(b) Maintenance Demonstration. The primary purpose of a maintenance plan is to demonstrate how an area will continue to remain in attainment with the 1997 8-hour ozone standards for the 10-year period following the effective date of designation as unclassifiable/attainment. The required end projection year for all three maintenance areas is 2014; however, Florida has opted to provide additional supporting information through the year 2018. As discussed in section (a) Attainment Inventory above, Florida identified the level of ozone-forming emissions that were consistent with attainment of the NAAQS for ozone in 2002. Florida projected VOC and NOX emissions for 2009 and 2018, as well as provided interim projection emissions inventories for VOC and NOX emissions for the years 2005, 2008, 2011 and 2014 in the Jacksonville, Tampa Bay and Southeast Florida Areas. EPA finds that the future emissions levels in these years are expected to be below the emissions levels in 2002 in the Jacksonville, Tampa Bay, and Southeast Florida Areas.

Florida's SIP revision for the maintenance plans for the Jacksonville, Tampa Bay, and Southeast Florida Areas also relies on a combination of several air quality measures that will provide for additional 8-hour ozone emissions reductions in these areas. These measures include the implementation of the following, among others: (1) Heavy Duty 2007 Engine Standards, (2) Tier 2 Tailpipe Program, (3) Large Spark Ignition and Recreational Vehicle Rule, (4) Nonroad Diesel Rule, (5) Industrial Boiler/Process Heater/RICE maximum available control technology (MACT), (6) Petroleum Refinery Initiative, (7) VOC 2-, 4-, 7-, and 10-year MACT Standards, (8) Combustion Turbine MACT, and (9) consent decrees from Tampa Electric, Virginia Electric and Power Company and Gulf Power Crist. These Florida attainment areas are also benefiting from the following reductions that are occurring in other states in the Southeast: (1) North Carolina Clean Smokestacks Act, (2) Atlanta/Northern Kentucky/Birmingham 1-hour SIPs, (3) NOX Reasonably Available Control Technology (RACT) in 8-hour nonattainment area SIP, and (4) implementation of NOX SIP Call Phase 1 in southeastern states. Moreover, despite the legal status of the Clean Air Interstate Rule (CAIR) as remanded, many facilities have already installed or are continuing with plans to install emission controls that may benefit the Jacksonville, Tampa Bay, and Southeast Florida Areas.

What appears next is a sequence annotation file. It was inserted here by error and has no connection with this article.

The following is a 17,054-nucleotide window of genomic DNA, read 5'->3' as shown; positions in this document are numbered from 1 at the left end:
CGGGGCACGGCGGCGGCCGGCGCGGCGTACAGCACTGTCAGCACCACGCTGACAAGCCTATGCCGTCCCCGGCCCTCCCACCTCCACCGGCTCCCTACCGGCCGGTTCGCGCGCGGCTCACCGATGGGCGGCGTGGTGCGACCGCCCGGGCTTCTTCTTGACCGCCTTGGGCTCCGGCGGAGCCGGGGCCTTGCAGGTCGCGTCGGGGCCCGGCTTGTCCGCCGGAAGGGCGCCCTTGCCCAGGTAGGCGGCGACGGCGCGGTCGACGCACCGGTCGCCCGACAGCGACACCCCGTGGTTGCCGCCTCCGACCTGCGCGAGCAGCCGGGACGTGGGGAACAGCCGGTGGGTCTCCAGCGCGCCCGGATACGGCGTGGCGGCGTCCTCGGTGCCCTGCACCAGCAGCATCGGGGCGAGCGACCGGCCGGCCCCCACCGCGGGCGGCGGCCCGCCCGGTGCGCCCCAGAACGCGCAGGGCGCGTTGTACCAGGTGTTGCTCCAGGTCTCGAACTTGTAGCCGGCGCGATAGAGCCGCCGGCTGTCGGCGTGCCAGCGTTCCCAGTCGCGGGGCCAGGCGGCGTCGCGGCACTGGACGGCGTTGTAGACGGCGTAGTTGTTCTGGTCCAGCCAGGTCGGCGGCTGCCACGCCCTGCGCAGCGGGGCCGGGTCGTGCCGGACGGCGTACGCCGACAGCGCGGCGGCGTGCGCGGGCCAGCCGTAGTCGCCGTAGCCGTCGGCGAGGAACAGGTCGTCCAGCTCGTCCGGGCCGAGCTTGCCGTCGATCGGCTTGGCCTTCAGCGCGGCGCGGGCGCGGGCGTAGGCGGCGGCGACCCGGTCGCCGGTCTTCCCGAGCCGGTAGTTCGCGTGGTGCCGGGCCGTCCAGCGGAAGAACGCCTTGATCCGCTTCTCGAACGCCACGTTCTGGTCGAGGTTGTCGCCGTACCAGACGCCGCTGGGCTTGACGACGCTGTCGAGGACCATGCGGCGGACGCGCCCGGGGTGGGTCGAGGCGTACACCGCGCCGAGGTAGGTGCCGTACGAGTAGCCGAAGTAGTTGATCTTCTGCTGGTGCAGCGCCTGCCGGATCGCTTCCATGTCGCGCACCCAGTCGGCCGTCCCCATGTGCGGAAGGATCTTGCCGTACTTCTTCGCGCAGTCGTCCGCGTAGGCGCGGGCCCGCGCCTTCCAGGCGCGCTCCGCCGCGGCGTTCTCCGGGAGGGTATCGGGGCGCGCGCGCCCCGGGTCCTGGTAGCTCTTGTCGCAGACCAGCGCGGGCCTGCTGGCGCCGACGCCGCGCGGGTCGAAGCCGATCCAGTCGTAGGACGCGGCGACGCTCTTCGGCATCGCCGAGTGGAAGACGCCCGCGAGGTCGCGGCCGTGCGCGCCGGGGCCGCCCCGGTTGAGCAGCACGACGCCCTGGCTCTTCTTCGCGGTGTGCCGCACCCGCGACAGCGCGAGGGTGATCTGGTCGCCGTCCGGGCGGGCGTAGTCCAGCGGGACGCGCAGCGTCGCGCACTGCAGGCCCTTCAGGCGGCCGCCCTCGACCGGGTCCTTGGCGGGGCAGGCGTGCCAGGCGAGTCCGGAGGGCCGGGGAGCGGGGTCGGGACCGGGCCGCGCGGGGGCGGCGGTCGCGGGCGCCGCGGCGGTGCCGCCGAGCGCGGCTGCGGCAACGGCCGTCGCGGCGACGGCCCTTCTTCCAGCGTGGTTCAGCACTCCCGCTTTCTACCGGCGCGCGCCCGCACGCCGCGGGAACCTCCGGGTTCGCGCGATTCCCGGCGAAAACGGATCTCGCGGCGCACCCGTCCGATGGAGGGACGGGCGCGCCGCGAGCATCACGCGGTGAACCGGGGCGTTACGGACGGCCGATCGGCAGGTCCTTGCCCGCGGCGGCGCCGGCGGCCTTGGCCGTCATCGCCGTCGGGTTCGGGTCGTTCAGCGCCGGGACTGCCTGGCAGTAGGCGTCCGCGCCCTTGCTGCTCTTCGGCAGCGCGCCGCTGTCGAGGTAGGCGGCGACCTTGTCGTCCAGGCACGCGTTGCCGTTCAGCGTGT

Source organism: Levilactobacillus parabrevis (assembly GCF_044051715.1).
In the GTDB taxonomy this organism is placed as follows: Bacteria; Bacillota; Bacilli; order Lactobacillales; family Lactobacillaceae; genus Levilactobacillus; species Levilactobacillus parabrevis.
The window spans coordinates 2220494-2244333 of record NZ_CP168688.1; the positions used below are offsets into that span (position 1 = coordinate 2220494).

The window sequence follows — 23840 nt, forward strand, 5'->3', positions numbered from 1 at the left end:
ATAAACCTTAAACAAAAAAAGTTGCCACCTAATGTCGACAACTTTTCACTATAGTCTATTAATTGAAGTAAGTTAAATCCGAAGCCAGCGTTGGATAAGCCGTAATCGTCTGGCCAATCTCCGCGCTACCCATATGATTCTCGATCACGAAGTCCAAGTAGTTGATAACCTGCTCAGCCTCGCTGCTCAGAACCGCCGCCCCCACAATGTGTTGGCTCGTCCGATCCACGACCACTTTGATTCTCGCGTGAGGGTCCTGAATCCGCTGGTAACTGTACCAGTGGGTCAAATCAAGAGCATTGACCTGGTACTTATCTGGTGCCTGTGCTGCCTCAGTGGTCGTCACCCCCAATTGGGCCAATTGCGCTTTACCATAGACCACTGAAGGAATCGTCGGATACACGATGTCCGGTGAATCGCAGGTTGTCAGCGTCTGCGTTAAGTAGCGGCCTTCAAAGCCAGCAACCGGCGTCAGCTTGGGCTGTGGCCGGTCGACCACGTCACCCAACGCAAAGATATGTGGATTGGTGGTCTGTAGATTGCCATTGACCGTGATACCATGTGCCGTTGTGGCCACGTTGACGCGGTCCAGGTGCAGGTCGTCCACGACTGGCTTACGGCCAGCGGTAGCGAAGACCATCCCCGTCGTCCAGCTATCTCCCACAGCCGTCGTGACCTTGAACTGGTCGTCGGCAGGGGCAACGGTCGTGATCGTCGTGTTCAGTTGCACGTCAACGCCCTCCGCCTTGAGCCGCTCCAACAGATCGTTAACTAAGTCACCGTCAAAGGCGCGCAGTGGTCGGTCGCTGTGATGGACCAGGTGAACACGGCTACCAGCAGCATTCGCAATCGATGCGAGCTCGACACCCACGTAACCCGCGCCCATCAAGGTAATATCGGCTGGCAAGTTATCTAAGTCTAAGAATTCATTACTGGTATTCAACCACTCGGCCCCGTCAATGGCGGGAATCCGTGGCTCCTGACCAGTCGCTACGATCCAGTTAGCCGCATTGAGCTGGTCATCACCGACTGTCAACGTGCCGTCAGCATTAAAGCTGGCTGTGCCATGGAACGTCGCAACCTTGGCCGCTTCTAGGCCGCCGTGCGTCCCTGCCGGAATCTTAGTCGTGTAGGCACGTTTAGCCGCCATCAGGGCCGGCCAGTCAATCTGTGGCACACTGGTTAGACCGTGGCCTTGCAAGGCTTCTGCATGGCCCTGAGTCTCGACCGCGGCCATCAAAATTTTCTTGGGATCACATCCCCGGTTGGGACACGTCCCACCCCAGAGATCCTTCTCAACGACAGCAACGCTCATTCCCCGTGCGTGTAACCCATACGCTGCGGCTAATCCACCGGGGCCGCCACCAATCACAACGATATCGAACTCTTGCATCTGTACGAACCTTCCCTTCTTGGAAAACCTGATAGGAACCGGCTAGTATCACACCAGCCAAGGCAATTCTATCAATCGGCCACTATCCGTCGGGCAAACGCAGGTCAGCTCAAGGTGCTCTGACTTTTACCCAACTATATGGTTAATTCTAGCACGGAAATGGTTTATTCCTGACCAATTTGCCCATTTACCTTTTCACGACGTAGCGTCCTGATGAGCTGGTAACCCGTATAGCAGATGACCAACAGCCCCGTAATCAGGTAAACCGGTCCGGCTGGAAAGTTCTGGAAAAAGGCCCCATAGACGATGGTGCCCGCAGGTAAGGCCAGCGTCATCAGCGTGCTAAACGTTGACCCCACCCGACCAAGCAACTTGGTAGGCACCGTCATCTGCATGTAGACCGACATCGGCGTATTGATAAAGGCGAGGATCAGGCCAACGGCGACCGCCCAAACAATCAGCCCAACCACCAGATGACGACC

There are no sources subject to CAIR or the NOX SIP Call in the Jacksonville, Tampa Bay, and Southeast Florida Areas. Hence, the recent remand of CAIR does not affect the maintenance inventories or maintenance demonstrations in any way. Moreover, these areas were in attainment prior to implementation of these rules. As a result, any contribution to the reduction in the background ozone levels from these rules would be in addition to the projected decreases within the maintenance planning areas. These rules, even though the submittal takes no credit for emissions reductions from them, would be expected to reduce transported NOX and ozone from outside the nonattainment area, thereby providing a further, unquantified improvement in these areas' air quality.

(c) Ambient Air Quality Monitoring. The table below shows design values [1] for the Jacksonville, Tampa Bay, and Southeast Florida Areas. The ambient ozone monitoring data were collected at sites that were selected with assistance from EPA and are considered representative of the areas of highest concentration. Florida will continue to depend on local air pollution control agencies in the Jacksonville, Tampa Bay, and Southeast Florida Areas to conduct ambient air quality monitoring programs for ozone in their respective areas. All monitoring programs will continue in accordance with applicable EPA monitoring requirements contained in 40 CFR part 58.

Even though 2002 is established as the base year, the actual year each of these areas monitored attainment for the 1997 8-hour NAAQS occurred prior to 2002. The Southeast Florida Area has not had a monitor design value exceed the 1997 8-hour NAAQS since the 1970s. For the Tampa Bay Area, the most recent year of a monitored 8-hour design value exceedance of the 1997 NAAQS was 2000. For the Jacksonville Area, the most recent year of a monitored NAAQS exceedance was 1989.

Table 5—Maximum 8-Hour Ozone Design Values

[Ppm]

YearJacksonvilleTampa BaySoutheast Florida
2001-20030.0700.0800.071
2002-20040.0700.0780.068